Today’s tip: How to avoid carbon monoxide exposure
Because carbon monoxide incidents increase during the winter months, the Minneapolis Fire Department and CenterPoint Energy urge you to take steps to avoid exposure to this dangerous gas.
Carbon monoxide is created when fuels such as gasoline, wood, coal, natural gas, propane, oil or methane don’t burn completely. Home heating and cooking equipment that burn fuel inadequately can be sources of carbon monoxide. Often called the silent killer, CO is a colorless, odorless and tasteless gas. When inhaled, it enters the blood stream preventing proper absorption of oxygen, which can lead to illness and even death.
How to avoid carbon monoxide exposure:
- Purchase a CO detection device with an audible alarm and digital display and install it no more than 10 feet from each sleeping quarter, as required by law.
- Have fuel-burning equipment regularly checked by a qualified technician (most manufacturers recommend annual check-ups).
- Never operate an automobile, snowblower or any combustion engine, barbecue grill or similar equipment in an enclosed area such as your home, garage, tent, fish house, trailer or place of business, even with the door open. Pollutants in the air from the garage can travel into the house and CO can accumulate.
- Never leave a fire smoldering in a fireplace.
- Check frequently for visible signs of problems, such as high indoor humidity and soot or water collecting near a burner or vent.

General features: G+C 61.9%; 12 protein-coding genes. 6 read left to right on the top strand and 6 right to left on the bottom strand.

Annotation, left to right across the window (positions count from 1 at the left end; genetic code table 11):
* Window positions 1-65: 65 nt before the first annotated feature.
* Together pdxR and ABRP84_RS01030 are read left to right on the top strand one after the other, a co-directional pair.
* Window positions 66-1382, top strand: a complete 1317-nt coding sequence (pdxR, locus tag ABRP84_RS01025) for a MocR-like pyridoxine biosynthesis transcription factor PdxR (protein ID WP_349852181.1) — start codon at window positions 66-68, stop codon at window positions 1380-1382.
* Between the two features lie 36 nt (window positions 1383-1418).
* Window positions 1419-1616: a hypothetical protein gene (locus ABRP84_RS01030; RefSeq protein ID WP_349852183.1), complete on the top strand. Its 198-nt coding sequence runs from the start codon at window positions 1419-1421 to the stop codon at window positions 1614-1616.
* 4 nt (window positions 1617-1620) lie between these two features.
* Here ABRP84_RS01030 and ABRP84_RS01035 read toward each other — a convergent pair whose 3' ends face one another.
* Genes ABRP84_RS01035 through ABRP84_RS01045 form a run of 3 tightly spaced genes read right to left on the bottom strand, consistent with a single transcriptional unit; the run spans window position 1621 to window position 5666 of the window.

- Equipment that uses natural gas should produce a clear blue flame. A yellow or orange flame may indicate the need for a qualified technician to check for a potential equipment problem. When natural gas equipment is properly operated and maintained, it usually will not produce CO.
- Provide adequate combustion air for all your appliances.
- Be certain fuel-burning equipment properly vents to the outdoors.
- Keep vents, fresh air intakes and chimneys clear of debris or other obstructions and check for vent pipes that have gaps, leaks, or are rusted through.
- Never attempt to heat a room with a natural gas range, oven or clothes dryer
Indications of carbon monoxide exposure
- Physical symptoms of CO exposure can resemble the flu causing headaches, nausea, fatigue, confusion and dizziness that disappear when a person breathes fresh air.
- Unusually high indoor humidity with persistent heavy condensation on walls and windows and soot or water collecting near a burner or vent
- Stuffy or stale indoor air.
What to do if you suspect carbon monoxide exposure
- If you suspect CO exposure, leave the area immediately taking your pets with you and tell others to do the same.
- Once you are safely away, call 911 to report the suspected CO incident.
- Do not return to your home or building until the source of the problem is discovered and corrected.
- Treatment for CO exposure is fresh air or oxygen. Severe exposure requires medical attention.
Published Dec. 19, 2012